But the details of this particular story live only at the very tip of my memory, because it happened when I was just four.
So I took the pieces I remember, and blended them with the pieces that my mom and sister remember.
I remember that a pumpkin turned into a van.
My mom remembers that our lives were about to change.
My sister, Laura, remembers what it looked like to see people wanting something very, very badly.
This is how it went.
My dad took walks every day on his lunch break. One day in the fall of 1978, he saw a blue and white Chevy van on the McCluskey Chevrolet lot near where he worked in Cincinnati. I don’t know anything about that day or the first time he saw it. But I imagine that it called to him, in that special way a vehicle calls out to a 47-year-old man in need of a next chapter.
It was just an empty shell, this blue and white hunk of metal: a cousin to a cargo van, really. It had two plain seats up front (no cushy bucket seats), and two big bench seats in the back. It was cold, bare, and felt unfinished inside.
But I don’t think that’s what he saw. I think he saw possibility and adventure. I think he saw exactly what our family needed.
He was terribly handy and clever, so I know that he saw every finishing detail he would add: the tufted white vinyl paneling, the carpet, the running board, the wheel well covers, the radio and CB. He saw so stunningly clear—maybe from that first day or maybe in the series of walk-bys he did—how he would make it ours.
I don’t know what the first conversation he had with my mom about the van was like. She doesn’t remember either. What she remembers is the vision she had: that this stir-crazy family (seven kids—ranging in ages from 19 to 4—in a small Ranch house) could have space and distance and experiences.
With a van, we could go places. With a van, the walls of her life—all of our lives—would open up.
Because with a van, we could tow a camper, which my aunt just happened to be selling (an old pop-up with a trick crank and a few broken zippers). Camping was the ticket that would change our lives, my mom thought. With a tight budget and middle-age angst nipping at her heels (watching the Jones’ be perpetually ahead of us), it must have felt like the pot of gold at the end of the rainbow wasn’t coming anytime soon. But they could infuse the situation with leisure and fun. Our lives could change.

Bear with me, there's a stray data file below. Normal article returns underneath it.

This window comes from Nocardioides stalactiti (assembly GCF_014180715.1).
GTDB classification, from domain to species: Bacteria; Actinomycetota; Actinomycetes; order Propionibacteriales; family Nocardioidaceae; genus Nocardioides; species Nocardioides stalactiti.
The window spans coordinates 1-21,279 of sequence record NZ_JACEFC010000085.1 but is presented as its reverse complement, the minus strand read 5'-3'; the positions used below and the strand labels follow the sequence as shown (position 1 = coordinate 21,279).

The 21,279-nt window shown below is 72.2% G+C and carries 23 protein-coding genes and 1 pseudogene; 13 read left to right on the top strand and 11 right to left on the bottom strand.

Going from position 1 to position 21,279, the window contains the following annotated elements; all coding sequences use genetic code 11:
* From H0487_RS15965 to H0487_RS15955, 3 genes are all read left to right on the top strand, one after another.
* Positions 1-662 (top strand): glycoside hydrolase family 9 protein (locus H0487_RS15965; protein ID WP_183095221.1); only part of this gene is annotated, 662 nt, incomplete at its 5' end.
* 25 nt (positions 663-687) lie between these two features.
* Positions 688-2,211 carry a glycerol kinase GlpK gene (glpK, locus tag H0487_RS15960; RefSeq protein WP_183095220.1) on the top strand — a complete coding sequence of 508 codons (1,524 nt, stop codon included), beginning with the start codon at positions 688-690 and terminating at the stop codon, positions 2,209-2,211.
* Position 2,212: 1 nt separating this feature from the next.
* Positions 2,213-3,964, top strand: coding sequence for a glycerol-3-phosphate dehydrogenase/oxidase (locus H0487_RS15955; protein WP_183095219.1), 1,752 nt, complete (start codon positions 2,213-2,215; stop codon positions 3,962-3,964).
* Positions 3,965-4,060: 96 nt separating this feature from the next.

My dad had the pain of wanting and the vision for what to do, but he didn’t know how to make it happen. How could we possibly afford this van? The old station wagon wasn’t exactly the best equity. There was no extra money anywhere.
But my mom knew: we’ll take a second mortgage, she told him. They were 20 years into a 30-year mortgage. They could wait on a dream for 10 years, or they could take a leap, and trust that adding another 10 years to a mortgage was worth it. I imagine my dad’s face lighting up with the thought that this was something they could do. “We can do that?” I imagine him saying to her. “Yes, Bert, we can do it. We should do it,” I imagine her saying, a conspirator in the vision.
I don’t know how many times he walked by the van on the Chevy lot that fall. Laura thinks it was practically every day. She remembers him talking about it constantly.
I know that it was at least as long as it took for a volunteer pumpkin to sprout from the strange-looking vine growing in our backyard. This weird pumpkin was a topic of fascination for us. I honestly don’t remember why, or even what it looked like, but I do remember that after it was ready to be picked (probably October or November) we picked it, and then sat it in our garage. That’s when my dad started to say, “I think this pumpkin is going to turn into a van.”
And then one day in early 1979—January, we think—he brought the van home. I have a brief memory of seeing it in the driveway: a piece of pumpkin magic dropped into our lives.
The rest of the story is exactly as you would imagine it: camping became one of the great pieces of the Ketteler story. It provided some of the richest memories of my childhood. And that blue and white van (with the temperamental sliding door) had a long and happy life.
The Vision and the Want
As I start this new year and hear everyone talking about goals, I can’t help but thinking of my dad, walking by that Chevy dealership . . . and my mom, spreading out maps on the living room floor.
I can’t help but thinking about vision and wanting. Not wanting just to want. But purposeful wanting. Holding a thing in your mind for a reason that doesn’t go away with the season or the trends, paying close attention to why it’s there, and then finding the way to make it be real.
I want a lot of things. So do you, right? But I bet neither one of us wants all of them with purpose. This has been gnawing at me for months: why do I want so much? Why do I see what my peers and colleagues have and wonder why I don’t have it? How can I harness the power of my want, and let it pull me forward, in all of the best ways, and none of the drag-down ways?
So 2013, you can shove your goals and resolutions. I don’t need more ideas for stuff to want.
What I need is to pay better attention. What I need is action with purpose. What I need is trust in my vision.
It’s a pretty deep thing to get from a van. I get that. But don’t discount that old Chevy.
It used to be a pumpkin.